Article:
The outlook for this year is for a strong economic recovery, although uncertainty remains very high. As the second wave of infections recedes and political support continues, real GDP growth could reach 4.7% this year and accelerate further in 2022. The pace of the recovery depends on the race between the virus and vaccination. New waves or variants of the virus could slow activity, while a successful containment and sweeping stimulus packages in the US and EU could push growth above our expectations. In this highly uncertain environment, there is a premium in getting the right mix of policies.
Fiscal policy must balance livelihood support with incentives for reallocation of labor and capital, bearing in mind the need to rebuild fiscal space when economic recovery is entrenched. Given the increased uncertainty, it must remain nimble, adjusting and clearly communicating overall fiscal targets and the mix of policy measures in response to changing conditions.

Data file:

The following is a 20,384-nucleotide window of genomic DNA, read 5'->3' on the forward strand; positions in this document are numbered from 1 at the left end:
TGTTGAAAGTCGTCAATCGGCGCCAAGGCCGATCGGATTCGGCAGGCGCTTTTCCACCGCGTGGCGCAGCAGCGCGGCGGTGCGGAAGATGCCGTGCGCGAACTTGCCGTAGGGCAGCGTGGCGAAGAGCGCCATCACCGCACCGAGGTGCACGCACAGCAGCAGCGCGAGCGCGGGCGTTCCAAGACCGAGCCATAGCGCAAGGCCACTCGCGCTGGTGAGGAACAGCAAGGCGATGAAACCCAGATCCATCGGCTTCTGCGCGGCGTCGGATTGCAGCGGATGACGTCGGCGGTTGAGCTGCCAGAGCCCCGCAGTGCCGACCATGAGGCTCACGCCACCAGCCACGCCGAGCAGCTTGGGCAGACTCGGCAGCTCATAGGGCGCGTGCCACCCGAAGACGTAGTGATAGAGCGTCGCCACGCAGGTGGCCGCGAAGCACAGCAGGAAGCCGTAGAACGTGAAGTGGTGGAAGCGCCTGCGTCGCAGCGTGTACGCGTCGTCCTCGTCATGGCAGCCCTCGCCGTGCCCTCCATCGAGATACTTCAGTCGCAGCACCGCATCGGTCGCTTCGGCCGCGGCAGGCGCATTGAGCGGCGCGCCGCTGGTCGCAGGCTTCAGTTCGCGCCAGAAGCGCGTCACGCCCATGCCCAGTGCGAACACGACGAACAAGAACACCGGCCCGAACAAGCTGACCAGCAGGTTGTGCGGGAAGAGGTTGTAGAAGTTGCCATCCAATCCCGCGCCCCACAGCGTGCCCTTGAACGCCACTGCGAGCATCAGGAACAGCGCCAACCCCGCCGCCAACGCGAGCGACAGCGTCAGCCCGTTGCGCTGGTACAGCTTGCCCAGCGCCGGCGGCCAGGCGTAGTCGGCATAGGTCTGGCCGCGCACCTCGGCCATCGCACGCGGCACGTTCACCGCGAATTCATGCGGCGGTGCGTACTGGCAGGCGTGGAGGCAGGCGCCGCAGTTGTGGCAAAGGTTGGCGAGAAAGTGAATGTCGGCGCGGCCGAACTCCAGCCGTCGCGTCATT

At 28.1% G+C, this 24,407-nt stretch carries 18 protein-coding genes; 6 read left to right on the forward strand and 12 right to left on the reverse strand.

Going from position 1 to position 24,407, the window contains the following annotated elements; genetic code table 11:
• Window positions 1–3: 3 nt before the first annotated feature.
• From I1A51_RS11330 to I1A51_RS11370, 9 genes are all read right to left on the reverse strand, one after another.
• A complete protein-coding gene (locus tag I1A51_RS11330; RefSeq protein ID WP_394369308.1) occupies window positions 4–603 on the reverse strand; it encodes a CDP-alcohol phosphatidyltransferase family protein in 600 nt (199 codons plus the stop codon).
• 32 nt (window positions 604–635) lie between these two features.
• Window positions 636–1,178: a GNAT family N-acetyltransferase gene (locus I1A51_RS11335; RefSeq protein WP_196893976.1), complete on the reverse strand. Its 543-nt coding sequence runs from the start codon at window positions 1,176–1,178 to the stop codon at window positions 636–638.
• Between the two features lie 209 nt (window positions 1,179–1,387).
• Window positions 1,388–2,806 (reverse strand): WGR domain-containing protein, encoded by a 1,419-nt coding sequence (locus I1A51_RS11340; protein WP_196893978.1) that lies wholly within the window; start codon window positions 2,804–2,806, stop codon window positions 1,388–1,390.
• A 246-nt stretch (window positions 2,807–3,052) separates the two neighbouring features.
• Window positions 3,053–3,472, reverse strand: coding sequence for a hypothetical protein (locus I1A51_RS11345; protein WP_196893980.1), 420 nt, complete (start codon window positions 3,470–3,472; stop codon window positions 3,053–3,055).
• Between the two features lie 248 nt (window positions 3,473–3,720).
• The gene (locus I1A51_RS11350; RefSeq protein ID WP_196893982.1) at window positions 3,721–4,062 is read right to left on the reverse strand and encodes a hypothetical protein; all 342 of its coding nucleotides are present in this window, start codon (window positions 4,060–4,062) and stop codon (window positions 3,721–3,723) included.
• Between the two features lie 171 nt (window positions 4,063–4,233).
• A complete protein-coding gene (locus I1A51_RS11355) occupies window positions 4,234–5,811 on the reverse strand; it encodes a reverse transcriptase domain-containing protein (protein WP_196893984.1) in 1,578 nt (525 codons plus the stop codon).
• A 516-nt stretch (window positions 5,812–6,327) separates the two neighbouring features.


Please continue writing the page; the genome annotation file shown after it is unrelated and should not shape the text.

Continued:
For 2021, the stability program envisages an appropriate fiscal stance, with a higher allocation for health spending, the first aid program, support for certain sectors and buffers for contingencies linked to the pandemic. As the recovery gains momentum, the mission encourages the authorities to shift the policy mix from broad-based emergency aid to targeted measures that prevent the crisis from eroding the potential for the economy. For example, the rise in long-term unemployment could be constrained by active labor market policies, such as well-targeted hiring subsidies, training and retraining, which would help workers reorient themselves towards the lesser parties. more dynamic of the economy. Targeted solvency support to viable businesses, especially SMEs in hard-hit sectors, could prevent excessive bankruptcies. If activity surprises on the rise, it would be desirable to keep unspent reserves for contingencies linked to the pandemic.